Slip and fall accidents frequently happen in retail stores, and in most instances, there is little, if any, evidence of the condition that caused the fall. If the injured party reports the incident to people working at the store, though, the manager will often take pictures of the area where the fall occurred. Stores might not maintain such photos, however, and if they do not, it may result in an adverse inference against them at trial due to the spoliation of evidence. In a recent ruling, a Florida court discussed the proof needed to demonstrate a defendant’s actions warrant an adverse inference in a slip and fall case. If you fell in a retail store, you could be owed damages, and you should confer with a skillful Florida premises liability lawyer regarding your potential claims.
The Plaintiff’s Fall
It is alleged that the plaintiff fell while shopping at a store owned by the defendant. The day of the fall, the defendant’s store manager called the defendant’s insurance company to report a claim, and during the conversation, stated that he took photographs of the area where the fall reportedly happened. Shortly after the accident, the plaintiff’s attorney sent two letters to the defendant asking it to preserve any surveillance videos that depicted the fall.
Reportedly, the plaintiff filed a premises liability lawsuit against the defendant, asserting negligence claims. In response to the plaintiff’s discovery requests, the defendant stated it did not have any photographs of the fall. The plaintiff deposed the store manager, who stated that he could not recall if he took pictures of the area. Pursuant to the plaintiff’s motion, the court ordered the defendant to produce the photographs. The plaintiff then filed a motion for sanctions, requesting an adverse inference against the defendant for the failure to preserve the photographs, pursuant to the Federal Rules of Civil Procedure.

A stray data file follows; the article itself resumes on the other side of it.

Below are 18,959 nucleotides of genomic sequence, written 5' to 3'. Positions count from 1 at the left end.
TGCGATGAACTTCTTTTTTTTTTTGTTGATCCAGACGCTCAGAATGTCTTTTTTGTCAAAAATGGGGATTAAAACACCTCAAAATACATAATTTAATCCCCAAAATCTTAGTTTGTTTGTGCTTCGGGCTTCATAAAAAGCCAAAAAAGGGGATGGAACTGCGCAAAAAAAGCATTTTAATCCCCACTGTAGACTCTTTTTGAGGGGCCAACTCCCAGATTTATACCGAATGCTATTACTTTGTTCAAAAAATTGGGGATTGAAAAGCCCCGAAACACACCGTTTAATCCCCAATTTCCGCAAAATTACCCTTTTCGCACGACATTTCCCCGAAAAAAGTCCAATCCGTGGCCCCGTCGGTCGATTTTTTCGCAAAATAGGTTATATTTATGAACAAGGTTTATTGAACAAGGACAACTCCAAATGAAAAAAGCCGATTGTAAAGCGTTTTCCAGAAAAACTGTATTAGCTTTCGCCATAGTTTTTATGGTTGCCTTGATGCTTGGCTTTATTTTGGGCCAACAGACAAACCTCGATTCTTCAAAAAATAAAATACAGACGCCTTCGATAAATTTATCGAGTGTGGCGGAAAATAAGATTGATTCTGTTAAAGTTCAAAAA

Demonstrating Spoliation of Evidence in Personal Injury Cases
The courts define spoliation as the significant alteration or destruction of evidence or the failure to preserve property for a party’s use as evidence in litigation that is pending or reasonably foreseeable. The court will only draw an adverse inference from a party’s failure to preserve evidence when the party’s actions were taken in bad faith.
In other words, spoliation sanctions such as adverse inferences will not be imposed on parties that negligently lost or destroyed evidence. Thus, the party’s reason for destroying evidence is the key consideration in determining if sanctions are warranted. Here, the court ultimately determined that the plaintiff failed to show that the defendant’s failure to preserve the photographs arose out of bad faith. Thus, it denied the plaintiff’s motion.
Speak to an Experienced Florida Premises Liability Attorney
Retailers have an obligation to ensure their stores do not present risks of harm to their customers, and if they breach this duty, they should be held accountable. If you suffered injuries in a fall at a store, you should speak to an attorney about your potential claims as soon as possible. The experienced Florida retail store liability lawyers of Lusk, Drasites & Tolisano, P.A. have the knowledge and resources needed to help you seek a favorable outcome, and we will work tirelessly on your behalf. You can reach us via our online form or by calling us at 800-283-7442 to set up a conference.